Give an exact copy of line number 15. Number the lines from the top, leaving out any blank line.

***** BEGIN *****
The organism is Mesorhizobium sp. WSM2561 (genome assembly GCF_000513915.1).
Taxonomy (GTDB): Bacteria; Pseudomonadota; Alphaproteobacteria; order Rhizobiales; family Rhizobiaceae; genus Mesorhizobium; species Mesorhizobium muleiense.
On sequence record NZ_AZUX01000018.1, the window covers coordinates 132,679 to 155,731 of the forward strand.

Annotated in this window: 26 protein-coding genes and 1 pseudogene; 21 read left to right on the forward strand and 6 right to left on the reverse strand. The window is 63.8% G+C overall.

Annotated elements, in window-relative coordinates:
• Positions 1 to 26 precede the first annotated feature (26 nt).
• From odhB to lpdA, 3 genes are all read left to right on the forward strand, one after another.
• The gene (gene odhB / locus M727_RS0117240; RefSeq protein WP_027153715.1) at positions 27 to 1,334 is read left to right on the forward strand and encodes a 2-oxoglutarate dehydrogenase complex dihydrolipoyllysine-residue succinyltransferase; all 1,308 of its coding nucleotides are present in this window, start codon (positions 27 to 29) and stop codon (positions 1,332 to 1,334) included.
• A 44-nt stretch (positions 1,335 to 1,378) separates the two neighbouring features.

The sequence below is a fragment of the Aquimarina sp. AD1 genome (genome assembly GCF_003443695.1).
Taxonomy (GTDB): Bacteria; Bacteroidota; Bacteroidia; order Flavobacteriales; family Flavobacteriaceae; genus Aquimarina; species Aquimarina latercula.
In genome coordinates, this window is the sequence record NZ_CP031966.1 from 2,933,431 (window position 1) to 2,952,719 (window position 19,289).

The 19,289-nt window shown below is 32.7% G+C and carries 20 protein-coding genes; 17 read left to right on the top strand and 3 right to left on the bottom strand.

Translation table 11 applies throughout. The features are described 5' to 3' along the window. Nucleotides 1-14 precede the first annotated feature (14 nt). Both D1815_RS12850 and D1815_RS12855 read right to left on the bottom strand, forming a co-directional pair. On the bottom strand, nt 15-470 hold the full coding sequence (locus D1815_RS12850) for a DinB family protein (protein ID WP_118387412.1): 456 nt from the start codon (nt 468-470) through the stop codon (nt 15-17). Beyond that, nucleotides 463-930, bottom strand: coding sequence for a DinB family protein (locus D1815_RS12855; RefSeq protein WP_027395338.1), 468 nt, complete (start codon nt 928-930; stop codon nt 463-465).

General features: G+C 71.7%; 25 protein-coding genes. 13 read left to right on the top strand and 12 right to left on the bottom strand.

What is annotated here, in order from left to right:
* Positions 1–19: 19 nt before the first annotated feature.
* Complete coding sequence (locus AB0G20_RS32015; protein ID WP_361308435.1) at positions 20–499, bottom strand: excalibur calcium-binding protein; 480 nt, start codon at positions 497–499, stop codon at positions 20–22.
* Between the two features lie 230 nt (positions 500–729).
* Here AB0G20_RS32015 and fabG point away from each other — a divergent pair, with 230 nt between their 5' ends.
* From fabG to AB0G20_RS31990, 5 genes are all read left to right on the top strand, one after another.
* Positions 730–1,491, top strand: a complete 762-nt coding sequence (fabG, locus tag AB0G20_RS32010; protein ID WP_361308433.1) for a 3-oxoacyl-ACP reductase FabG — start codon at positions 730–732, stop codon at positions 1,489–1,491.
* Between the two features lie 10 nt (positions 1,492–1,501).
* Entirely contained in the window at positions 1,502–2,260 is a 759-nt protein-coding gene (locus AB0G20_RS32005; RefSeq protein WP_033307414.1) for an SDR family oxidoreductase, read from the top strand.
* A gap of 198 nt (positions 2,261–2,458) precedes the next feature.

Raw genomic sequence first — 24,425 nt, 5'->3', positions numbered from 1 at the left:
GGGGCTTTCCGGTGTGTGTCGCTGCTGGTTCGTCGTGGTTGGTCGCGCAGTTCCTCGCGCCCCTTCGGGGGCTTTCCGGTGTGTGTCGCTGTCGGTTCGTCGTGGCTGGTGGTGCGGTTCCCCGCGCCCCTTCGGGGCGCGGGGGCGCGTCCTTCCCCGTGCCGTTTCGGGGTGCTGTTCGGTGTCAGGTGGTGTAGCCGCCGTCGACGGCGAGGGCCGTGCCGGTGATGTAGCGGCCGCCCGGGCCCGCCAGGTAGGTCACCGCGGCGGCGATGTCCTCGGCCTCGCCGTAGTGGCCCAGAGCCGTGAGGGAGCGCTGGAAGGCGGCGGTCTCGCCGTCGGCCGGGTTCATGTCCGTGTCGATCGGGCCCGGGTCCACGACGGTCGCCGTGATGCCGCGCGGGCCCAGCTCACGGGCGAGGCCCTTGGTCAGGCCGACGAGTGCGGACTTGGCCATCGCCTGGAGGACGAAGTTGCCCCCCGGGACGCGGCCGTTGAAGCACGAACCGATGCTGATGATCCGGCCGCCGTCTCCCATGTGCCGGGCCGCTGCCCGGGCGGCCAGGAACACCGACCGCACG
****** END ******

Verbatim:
General features: G+C 71.7%; 25 protein-coding genes. 13 read left to right on the top strand and 12 right to left on the bottom strand.